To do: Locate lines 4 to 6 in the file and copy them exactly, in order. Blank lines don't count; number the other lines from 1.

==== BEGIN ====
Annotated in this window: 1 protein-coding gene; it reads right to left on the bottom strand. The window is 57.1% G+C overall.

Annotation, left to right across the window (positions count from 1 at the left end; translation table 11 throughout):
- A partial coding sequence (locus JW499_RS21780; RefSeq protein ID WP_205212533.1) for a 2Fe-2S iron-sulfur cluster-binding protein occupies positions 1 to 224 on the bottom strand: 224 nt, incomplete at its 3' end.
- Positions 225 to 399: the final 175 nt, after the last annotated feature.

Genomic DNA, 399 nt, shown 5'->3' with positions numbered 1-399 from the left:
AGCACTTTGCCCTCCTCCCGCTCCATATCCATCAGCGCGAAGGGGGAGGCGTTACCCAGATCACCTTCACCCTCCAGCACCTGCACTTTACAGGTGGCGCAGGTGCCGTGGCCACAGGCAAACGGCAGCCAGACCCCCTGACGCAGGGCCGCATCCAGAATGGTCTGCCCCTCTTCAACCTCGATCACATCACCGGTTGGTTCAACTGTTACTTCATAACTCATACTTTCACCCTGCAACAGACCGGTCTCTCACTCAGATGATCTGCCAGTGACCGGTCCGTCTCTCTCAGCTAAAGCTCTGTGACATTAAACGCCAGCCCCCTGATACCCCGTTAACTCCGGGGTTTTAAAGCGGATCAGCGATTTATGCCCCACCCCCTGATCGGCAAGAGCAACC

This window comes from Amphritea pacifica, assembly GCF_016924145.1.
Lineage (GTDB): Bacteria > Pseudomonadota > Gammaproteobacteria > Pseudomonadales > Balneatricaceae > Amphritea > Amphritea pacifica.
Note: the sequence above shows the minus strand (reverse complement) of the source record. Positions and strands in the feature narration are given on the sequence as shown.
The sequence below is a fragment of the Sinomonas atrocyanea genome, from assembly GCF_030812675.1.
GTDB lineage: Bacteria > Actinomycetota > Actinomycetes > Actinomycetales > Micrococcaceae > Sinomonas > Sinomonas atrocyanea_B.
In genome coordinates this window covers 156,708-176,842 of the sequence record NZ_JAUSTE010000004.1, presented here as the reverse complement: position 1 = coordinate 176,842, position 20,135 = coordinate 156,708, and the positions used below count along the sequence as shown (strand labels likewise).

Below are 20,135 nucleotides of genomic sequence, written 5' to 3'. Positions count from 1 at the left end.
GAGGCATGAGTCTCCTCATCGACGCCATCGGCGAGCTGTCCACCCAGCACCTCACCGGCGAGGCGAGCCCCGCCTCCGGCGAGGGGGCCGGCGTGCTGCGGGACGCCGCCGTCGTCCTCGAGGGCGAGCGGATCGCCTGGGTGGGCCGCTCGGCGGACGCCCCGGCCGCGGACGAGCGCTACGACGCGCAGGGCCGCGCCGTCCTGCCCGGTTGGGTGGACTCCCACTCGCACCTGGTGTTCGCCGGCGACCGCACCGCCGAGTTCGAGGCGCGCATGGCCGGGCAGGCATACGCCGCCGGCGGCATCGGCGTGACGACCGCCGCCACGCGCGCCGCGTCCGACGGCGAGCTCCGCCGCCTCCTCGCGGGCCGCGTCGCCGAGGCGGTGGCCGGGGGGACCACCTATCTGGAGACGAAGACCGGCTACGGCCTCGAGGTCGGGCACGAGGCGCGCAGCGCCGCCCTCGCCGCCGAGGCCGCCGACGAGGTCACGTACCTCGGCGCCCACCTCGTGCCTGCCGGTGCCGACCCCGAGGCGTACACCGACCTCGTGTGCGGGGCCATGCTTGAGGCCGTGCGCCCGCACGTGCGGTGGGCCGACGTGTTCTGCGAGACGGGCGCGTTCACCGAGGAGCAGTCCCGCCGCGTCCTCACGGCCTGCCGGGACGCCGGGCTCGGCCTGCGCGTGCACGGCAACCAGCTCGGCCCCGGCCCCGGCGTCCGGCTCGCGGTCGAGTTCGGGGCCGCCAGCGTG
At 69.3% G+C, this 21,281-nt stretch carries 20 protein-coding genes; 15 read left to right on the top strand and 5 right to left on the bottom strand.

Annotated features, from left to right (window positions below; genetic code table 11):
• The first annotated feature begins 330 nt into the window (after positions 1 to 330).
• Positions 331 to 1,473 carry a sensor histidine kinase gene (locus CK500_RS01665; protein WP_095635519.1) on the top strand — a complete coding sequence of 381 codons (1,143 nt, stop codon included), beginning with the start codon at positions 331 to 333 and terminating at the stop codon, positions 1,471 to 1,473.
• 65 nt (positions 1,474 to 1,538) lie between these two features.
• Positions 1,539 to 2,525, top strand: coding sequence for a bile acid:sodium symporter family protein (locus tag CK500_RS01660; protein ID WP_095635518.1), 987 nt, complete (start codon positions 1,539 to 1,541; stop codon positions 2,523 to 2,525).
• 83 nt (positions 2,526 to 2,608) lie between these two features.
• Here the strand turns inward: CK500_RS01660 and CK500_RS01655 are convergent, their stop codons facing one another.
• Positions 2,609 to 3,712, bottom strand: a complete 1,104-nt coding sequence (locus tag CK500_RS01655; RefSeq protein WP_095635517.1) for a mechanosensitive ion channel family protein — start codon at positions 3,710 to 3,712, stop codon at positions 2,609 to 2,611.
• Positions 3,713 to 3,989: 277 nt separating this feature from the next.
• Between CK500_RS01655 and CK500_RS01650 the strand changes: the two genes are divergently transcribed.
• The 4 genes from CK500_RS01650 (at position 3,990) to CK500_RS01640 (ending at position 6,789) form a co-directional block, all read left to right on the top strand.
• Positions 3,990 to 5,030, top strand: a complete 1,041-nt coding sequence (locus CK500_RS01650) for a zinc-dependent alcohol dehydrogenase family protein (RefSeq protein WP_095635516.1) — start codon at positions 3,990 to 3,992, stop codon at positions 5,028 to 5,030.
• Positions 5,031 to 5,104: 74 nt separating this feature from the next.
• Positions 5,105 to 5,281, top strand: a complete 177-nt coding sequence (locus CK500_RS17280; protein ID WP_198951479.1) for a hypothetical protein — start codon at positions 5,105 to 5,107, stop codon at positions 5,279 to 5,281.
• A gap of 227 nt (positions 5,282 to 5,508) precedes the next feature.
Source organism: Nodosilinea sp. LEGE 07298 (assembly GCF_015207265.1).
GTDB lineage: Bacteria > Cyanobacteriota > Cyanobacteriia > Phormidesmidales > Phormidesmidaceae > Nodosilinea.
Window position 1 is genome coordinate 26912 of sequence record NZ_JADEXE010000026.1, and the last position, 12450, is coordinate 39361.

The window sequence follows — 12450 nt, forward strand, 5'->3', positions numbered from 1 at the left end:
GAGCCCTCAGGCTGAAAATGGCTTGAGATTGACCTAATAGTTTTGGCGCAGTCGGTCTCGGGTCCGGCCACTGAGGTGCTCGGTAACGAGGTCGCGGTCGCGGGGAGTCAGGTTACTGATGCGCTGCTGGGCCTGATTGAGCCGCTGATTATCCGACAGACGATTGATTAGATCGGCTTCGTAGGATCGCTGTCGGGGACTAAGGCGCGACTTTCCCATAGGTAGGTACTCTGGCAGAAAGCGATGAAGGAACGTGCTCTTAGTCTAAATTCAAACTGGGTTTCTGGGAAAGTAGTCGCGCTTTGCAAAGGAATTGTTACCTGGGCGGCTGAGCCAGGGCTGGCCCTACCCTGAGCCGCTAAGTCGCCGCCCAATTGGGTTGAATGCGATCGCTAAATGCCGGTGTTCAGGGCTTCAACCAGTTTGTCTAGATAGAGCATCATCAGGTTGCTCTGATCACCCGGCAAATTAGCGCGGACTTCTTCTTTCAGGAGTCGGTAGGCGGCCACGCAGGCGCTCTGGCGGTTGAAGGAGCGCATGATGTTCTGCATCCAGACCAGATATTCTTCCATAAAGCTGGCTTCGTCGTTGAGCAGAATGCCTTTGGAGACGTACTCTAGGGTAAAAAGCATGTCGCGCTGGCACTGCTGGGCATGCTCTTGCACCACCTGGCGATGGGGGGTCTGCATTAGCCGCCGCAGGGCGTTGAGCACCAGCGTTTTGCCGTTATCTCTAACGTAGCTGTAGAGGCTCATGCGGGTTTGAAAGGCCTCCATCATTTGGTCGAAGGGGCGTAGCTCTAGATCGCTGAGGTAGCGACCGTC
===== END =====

- Positions 225 to 399: the final 175 nt, after the last annotated feature.

Genomic DNA, 399 nt, shown 5'->3' with positions numbered 1-399 from the left:
AGCACTTTGCCCTCCTCCCGCTCCATATCCATCAGCGCGAAGGGGGAGGCGTTACCCAGATCACCTTCACCCTCCAGCACCTGCACTTTACAGGTGGCGCAGGTGCCGTGGCCACAGGCAAACGGCAGCCAGACCCCCTGACGCAGGGCCGCATCCAGAATGGTCTGCCCCTCTTCAACCTCGATCACATCACCGGTTGGTTCAACTGTTACTTCATAACTCATACTTTCACCCTGCAACAGACCGGTCTCTCACTCAGATGATCTGCCAGTGACCGGTCCGTCTCTCTCAGCTAAAGCTCTGTGACATTAAACGCCAGCCCCCTGATACCCCGTTAACTCCGGGGTTTTAAAGCGGATCAGCGATTTATGCCCCACCCCCTGATCGGCAAGAGCAACC